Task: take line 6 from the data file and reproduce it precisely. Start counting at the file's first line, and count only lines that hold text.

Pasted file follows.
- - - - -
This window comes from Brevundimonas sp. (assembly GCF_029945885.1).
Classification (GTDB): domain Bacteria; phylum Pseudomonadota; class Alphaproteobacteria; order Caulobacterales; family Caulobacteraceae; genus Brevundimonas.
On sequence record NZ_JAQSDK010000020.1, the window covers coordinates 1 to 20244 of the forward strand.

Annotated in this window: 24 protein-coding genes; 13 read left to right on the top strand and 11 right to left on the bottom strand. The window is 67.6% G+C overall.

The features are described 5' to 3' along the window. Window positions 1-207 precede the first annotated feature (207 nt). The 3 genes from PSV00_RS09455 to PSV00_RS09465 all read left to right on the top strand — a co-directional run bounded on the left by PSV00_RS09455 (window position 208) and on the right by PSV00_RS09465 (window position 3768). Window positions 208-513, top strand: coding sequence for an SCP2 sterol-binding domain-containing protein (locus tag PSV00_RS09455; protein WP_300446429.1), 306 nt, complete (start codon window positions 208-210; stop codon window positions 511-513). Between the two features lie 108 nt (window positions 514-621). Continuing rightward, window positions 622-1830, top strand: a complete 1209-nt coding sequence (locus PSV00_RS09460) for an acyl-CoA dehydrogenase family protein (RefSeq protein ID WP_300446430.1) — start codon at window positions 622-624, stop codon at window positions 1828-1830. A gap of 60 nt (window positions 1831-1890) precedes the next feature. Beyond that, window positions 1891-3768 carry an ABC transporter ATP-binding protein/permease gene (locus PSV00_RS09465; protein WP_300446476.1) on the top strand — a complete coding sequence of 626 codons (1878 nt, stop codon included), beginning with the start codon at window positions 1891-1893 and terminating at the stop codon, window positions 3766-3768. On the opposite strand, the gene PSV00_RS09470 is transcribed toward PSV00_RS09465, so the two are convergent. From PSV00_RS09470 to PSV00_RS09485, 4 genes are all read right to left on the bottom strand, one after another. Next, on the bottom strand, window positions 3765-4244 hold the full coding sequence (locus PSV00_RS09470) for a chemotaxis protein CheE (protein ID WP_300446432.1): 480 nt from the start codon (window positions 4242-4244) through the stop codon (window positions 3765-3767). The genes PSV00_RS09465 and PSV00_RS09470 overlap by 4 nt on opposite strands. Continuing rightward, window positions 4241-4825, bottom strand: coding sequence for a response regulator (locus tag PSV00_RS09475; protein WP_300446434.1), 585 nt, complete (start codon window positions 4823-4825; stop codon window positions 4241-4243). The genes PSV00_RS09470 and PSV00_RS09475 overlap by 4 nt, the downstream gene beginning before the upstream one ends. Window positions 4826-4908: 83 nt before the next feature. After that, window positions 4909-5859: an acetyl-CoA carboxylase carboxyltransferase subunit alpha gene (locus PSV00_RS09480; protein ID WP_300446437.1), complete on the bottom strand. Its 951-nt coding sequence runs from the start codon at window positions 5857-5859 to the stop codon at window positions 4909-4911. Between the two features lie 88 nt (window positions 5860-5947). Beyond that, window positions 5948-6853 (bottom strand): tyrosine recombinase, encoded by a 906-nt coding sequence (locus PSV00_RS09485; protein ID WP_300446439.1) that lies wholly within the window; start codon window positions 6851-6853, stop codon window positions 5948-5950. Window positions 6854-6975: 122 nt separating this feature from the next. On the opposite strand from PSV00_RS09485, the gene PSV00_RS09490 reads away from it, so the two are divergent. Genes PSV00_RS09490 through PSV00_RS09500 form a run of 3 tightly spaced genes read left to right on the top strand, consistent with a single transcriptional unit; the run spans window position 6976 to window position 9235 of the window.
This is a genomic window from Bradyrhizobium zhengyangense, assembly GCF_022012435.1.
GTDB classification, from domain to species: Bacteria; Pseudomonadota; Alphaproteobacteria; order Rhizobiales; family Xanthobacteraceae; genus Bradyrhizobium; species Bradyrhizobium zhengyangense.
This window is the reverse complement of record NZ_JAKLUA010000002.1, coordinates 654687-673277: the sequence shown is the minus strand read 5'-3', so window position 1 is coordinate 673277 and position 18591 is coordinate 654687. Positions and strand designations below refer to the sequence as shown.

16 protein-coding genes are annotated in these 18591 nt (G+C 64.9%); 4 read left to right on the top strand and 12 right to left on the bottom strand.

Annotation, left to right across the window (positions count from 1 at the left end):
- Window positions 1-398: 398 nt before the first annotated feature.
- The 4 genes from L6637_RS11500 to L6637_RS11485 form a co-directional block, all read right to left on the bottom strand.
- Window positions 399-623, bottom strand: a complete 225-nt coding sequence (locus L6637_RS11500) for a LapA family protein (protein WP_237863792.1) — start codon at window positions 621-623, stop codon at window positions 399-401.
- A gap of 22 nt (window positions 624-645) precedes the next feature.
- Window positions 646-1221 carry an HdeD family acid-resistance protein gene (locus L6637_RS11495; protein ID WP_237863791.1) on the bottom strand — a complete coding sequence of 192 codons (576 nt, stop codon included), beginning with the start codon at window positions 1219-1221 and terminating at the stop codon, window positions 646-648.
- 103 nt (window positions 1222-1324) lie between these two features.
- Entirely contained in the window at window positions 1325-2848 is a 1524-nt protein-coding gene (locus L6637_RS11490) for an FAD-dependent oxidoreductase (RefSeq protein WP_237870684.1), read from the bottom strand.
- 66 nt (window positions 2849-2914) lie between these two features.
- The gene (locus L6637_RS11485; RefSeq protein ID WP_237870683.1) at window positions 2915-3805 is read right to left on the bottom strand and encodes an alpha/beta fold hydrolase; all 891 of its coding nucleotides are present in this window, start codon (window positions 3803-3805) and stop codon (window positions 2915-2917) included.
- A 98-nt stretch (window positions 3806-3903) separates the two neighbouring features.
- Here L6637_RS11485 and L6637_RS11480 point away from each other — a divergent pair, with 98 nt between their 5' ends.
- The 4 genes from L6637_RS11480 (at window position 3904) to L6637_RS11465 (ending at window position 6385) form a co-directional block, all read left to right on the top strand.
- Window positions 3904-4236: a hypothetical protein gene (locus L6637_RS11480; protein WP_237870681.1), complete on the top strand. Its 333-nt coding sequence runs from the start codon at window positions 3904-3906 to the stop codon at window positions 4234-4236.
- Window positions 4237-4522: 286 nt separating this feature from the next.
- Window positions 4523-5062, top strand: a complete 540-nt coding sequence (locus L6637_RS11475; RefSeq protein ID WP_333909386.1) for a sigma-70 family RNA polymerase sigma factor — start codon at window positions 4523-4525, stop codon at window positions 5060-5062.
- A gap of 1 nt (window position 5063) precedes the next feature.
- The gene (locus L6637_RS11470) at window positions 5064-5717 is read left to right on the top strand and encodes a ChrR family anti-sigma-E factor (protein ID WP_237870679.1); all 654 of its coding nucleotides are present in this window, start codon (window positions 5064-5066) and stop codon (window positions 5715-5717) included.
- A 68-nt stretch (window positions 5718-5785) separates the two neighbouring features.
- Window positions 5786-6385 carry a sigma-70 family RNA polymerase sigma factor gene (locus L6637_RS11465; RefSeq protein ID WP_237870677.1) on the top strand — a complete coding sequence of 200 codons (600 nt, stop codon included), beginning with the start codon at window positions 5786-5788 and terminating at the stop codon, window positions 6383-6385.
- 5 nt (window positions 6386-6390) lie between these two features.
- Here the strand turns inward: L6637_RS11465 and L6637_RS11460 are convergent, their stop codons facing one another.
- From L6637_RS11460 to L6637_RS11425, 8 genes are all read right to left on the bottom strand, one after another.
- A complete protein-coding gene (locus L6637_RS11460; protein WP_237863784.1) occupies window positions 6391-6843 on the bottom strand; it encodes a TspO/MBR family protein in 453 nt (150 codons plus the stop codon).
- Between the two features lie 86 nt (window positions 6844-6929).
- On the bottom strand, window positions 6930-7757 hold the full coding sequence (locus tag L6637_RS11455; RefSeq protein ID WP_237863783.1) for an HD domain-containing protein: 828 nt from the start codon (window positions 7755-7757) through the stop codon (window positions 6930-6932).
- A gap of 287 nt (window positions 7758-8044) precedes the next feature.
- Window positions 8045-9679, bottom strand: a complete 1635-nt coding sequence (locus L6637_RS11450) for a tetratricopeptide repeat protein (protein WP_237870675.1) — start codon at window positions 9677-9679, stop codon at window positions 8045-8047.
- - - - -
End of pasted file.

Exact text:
This is a genomic window from Bradyrhizobium zhengyangense, assembly GCF_022012435.1.